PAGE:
About that time a friend I had worked with as a movie extra came to me with an idea to start a toy drive similar to "Toys for Tots," mobilizing actors and extras to help the less fortunate. I loved the idea from the start. My all or nothing mentality set in. This cause was ALL IN for me. My mind began to brainstorm on who and how we could make it happen.
After working in several underserved neighborhoods on the South Side of Chicago in the past, I wanted to center our efforts there. In the inner city poverty, foreclosures and the jobless rate is double that of the national average. I did much of my work in Englewood where crime rates are high and the pressures of the economic downturn are clearly visible.
I called my church and asked if they could put me in touch with a community support organization on the South Side. They gave me names of worthy local programs and one in Englewood. It was as if God had directed me to the place I wanted so desperately to reach out to. The name of the organization is Urban Youth Outreach (urban7.com), a safehouse for underserved and homeless kids situated in a home at 63d and Union. The fearless man who devotes his life to the kids, and GOD, is Pastor Keith Vosler. I told him what we were trying to do and set up a meeting.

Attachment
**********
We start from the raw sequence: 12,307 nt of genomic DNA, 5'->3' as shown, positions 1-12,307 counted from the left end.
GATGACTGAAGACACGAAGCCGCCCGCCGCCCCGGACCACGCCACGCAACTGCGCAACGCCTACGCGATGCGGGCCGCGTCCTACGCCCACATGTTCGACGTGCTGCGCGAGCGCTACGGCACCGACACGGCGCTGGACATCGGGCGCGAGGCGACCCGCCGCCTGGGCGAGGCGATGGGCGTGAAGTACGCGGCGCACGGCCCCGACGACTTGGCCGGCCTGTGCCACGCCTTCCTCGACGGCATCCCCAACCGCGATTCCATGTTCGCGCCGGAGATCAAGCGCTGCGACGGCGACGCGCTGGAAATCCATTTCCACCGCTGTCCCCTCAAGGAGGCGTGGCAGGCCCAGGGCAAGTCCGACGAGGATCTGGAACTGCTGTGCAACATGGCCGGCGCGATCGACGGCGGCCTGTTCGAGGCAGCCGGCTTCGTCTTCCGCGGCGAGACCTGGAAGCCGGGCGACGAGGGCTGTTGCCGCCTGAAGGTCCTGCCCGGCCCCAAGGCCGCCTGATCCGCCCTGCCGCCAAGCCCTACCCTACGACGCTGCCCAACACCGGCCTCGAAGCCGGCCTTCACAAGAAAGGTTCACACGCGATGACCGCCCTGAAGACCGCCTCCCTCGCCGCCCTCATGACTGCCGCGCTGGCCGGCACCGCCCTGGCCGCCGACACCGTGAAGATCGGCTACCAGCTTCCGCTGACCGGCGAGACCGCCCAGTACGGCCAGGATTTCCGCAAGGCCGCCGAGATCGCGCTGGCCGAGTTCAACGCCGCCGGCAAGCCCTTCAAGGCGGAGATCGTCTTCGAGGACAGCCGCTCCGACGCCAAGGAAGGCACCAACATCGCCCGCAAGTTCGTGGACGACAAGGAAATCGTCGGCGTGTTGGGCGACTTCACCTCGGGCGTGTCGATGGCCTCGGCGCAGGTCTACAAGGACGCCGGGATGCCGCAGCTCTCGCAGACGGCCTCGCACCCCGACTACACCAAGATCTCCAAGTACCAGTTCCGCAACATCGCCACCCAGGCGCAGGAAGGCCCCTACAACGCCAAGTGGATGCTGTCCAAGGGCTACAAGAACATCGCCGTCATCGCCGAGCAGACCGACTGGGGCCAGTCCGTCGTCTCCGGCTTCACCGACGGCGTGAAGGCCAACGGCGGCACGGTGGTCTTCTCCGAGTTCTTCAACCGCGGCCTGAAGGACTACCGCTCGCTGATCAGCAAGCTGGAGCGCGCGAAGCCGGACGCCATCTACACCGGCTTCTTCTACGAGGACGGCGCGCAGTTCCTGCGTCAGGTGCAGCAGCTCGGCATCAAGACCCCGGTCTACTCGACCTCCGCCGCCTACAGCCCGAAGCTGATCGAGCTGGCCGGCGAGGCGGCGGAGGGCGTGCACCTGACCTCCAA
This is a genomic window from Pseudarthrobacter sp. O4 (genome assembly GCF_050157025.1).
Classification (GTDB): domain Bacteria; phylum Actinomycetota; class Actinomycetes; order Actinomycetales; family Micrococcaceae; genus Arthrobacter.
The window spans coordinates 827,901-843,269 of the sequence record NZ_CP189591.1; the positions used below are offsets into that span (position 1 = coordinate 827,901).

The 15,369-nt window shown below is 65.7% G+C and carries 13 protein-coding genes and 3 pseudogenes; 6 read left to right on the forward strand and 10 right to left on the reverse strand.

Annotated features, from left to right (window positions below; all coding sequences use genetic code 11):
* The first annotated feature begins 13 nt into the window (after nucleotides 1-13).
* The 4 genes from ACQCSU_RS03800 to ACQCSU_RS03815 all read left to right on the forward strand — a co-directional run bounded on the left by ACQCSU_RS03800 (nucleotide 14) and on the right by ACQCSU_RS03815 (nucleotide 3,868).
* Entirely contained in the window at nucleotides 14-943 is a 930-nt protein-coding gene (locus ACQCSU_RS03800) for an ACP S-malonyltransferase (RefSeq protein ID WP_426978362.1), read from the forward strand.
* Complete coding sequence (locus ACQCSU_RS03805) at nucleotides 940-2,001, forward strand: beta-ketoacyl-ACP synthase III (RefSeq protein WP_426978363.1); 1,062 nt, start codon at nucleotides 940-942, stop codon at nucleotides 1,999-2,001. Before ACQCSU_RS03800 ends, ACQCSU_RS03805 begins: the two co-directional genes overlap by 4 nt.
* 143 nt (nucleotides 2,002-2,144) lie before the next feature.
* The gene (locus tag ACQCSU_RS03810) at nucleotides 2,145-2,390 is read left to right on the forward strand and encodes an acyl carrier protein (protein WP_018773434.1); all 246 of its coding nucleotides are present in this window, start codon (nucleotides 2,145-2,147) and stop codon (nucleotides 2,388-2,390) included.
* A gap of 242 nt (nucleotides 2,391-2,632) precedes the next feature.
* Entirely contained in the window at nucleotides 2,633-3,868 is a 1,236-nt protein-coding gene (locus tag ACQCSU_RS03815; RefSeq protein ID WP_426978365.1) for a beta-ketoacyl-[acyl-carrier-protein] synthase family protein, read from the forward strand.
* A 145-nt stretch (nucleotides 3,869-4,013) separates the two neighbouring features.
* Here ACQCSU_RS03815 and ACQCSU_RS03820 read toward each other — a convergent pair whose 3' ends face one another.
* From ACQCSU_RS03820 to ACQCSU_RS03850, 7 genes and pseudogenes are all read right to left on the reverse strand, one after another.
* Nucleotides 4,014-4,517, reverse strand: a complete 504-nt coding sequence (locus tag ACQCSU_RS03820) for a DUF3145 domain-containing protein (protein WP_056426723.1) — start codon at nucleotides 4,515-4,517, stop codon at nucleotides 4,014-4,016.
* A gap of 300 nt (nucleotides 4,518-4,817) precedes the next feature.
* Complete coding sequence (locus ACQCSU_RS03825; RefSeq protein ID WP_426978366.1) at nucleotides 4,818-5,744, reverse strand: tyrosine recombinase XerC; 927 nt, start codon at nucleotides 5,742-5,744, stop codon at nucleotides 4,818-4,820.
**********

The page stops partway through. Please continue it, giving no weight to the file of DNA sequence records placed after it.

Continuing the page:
On my first trip to Urban Youth Outreach I was unaware that the home was located in the middle of a powerful gang controlled part of the city. I had been given the address and was looking for a church. I pulled down the street and pulled over waiting for the Pastor to pull up to what was the safehouse. I did not realize I had parked my car in front of a gang leader's home. I was concerned when two cars with blacked out windows began driving past my car repeatedly. I quickly realized that it was not a good situation.
One of the cars began to pull along the side of my car. The window rolled down slowly and the driver was slouched down behind the wheel with just one eye peeking over the door. I knew instantly I was in trouble. My window was rolled down. I prayed and waited for his next move. I have been around the city enough to recognize he was a street soldier positioned to shoot.
He asked if I was in the right place. I looked at the car as I spoke, careful not to show disrespect as I answered his questions. I replied that I was looking for Pastor Vosler. He never sat up, but told me he was in the corner house. I thanked him and breathed a sigh of relief. The car slinked away back to the areas he was protecting.
It wasn't long before a tiny white man pulled up in front of the home. He was all of about 5'7" and had a smile that was infectious. I have to be honest that based on our conversations, and the fact that we were in the middle of a stretch of African American churches, my mental picture was of a Black Minister with a swagger and unshakeable purpose in helping the kids.
I was instantly captivated by the conviction of this man, and the fearlessness that glimmered in his eyes. The house is more of a compound than a church. It truly is a safehouse. The Pastor quickly informed me that the houses down the street where I originally parked were home to street liutenients who commanded over 100,000 soldiers in the city. I thanked GOD again and knew I had chosen the right place for the drive.